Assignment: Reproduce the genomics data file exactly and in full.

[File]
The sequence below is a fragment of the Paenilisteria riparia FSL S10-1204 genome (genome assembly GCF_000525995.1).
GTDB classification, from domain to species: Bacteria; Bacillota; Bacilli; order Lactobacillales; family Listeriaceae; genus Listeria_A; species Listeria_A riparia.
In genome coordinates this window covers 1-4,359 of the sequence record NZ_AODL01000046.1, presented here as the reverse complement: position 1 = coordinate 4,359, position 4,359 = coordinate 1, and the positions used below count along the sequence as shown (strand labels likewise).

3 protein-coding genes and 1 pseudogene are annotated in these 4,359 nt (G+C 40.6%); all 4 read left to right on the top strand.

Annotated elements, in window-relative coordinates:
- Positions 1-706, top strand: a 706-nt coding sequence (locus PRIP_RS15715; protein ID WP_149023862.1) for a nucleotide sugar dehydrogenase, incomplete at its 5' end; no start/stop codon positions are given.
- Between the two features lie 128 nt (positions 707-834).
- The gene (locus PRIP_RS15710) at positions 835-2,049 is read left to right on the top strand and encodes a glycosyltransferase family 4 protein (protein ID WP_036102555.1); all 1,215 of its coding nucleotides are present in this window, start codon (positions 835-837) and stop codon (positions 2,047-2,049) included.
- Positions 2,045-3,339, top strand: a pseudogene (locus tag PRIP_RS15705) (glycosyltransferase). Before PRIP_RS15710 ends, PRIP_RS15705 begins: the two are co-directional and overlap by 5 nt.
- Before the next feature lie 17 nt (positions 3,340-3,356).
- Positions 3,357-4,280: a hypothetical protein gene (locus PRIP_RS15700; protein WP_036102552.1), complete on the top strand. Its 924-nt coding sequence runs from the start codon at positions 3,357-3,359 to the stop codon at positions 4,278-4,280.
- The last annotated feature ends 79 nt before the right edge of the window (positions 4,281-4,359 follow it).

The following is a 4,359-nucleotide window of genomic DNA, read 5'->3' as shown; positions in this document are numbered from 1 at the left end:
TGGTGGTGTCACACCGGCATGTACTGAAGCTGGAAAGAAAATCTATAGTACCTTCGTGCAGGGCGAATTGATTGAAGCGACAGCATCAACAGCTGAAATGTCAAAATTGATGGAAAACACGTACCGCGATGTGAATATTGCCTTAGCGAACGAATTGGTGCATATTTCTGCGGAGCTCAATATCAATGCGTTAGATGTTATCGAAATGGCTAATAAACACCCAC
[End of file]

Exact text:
The sequence below is a fragment of the Paenilisteria riparia FSL S10-1204 genome (genome assembly GCF_000525995.1).
GTDB classification, from domain to species: Bacteria; Bacillota; Bacilli; order Lactobacillales; family Listeriaceae; genus Listeria_A; species Listeria_A riparia.
In genome coordinates this window covers 1-4,359 of the sequence record NZ_AODL01000046.1, presented here as the reverse complement: position 1 = coordinate 4,359, position 4,359 = coordinate 1, and the positions used below count along the sequence as shown (strand labels likewise).

3 protein-coding genes and 1 pseudogene are annotated in these 4,359 nt (G+C 40.6%); all 4 read left to right on the top strand.

Annotated elements, in window-relative coordinates:
- Positions 1-706, top strand: a 706-nt coding sequence (locus PRIP_RS15715; protein ID WP_149023862.1) for a nucleotide sugar dehydrogenase, incomplete at its 5' end; no start/stop codon positions are given.
- Between the two features lie 128 nt (positions 707-834).
- The gene (locus PRIP_RS15710) at positions 835-2,049 is read left to right on the top strand and encodes a glycosyltransferase family 4 protein (protein ID WP_036102555.1); all 1,215 of its coding nucleotides are present in this window, start codon (positions 835-837) and stop codon (positions 2,047-2,049) included.
- Positions 2,045-3,339, top strand: a pseudogene (locus tag PRIP_RS15705) (glycosyltransferase). Before PRIP_RS15710 ends, PRIP_RS15705 begins: the two are co-directional and overlap by 5 nt.
- Before the next feature lie 17 nt (positions 3,340-3,356).
- Positions 3,357-4,280: a hypothetical protein gene (locus PRIP_RS15700; protein WP_036102552.1), complete on the top strand. Its 924-nt coding sequence runs from the start codon at positions 3,357-3,359 to the stop codon at positions 4,278-4,280.
- The last annotated feature ends 79 nt before the right edge of the window (positions 4,281-4,359 follow it).

The following is a 4,359-nucleotide window of genomic DNA, read 5'->3' as shown; positions in this document are numbered from 1 at the left end:
TGGTGGTGTCACACCGGCATGTACTGAAGCTGGAAAGAAAATCTATAGTACCTTCGTGCAGGGCGAATTGATTGAAGCGACAGCATCAACAGCTGAAATGTCAAAATTGATGGAAAACACGTACCGCGATGTGAATATTGCCTTAGCGAACGAATTGGTGCATATTTCTGCGGAGCTCAATATCAATGCGTTAGATGTTATCGAAATGGCTAATAAACACCCAC